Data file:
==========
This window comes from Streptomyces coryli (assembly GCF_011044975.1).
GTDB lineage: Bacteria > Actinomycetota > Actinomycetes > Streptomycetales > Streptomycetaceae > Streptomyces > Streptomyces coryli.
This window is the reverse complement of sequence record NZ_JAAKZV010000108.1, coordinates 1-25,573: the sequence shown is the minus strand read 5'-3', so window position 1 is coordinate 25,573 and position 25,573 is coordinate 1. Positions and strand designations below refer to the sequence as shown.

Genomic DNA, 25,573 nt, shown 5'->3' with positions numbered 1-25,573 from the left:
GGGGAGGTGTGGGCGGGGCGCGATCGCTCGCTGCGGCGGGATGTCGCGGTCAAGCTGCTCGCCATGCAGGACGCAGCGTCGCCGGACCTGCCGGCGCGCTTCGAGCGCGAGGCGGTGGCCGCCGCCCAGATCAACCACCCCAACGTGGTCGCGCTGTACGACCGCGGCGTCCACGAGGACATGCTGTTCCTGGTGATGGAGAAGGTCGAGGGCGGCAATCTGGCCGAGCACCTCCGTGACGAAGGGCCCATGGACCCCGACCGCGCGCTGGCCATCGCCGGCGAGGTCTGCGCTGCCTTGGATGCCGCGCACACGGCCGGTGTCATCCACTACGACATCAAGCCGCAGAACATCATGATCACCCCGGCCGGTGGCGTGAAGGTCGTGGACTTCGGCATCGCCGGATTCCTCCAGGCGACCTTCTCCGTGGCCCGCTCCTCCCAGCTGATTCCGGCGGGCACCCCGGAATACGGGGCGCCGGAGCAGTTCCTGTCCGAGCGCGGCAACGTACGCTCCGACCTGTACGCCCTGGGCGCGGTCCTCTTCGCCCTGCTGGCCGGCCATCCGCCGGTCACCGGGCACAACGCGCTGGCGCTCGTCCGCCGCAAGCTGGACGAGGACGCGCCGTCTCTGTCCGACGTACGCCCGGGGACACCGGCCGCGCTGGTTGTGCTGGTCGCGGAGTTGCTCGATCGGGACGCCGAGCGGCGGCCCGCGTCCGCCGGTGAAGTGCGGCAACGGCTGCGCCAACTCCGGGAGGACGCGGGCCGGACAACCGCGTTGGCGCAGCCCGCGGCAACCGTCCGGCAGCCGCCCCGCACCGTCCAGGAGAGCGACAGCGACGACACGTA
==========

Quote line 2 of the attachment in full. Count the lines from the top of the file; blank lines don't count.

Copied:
GTDB lineage: Bacteria > Actinomycetota > Actinomycetes > Streptomycetales > Streptomycetaceae > Streptomyces > Streptomyces coryli.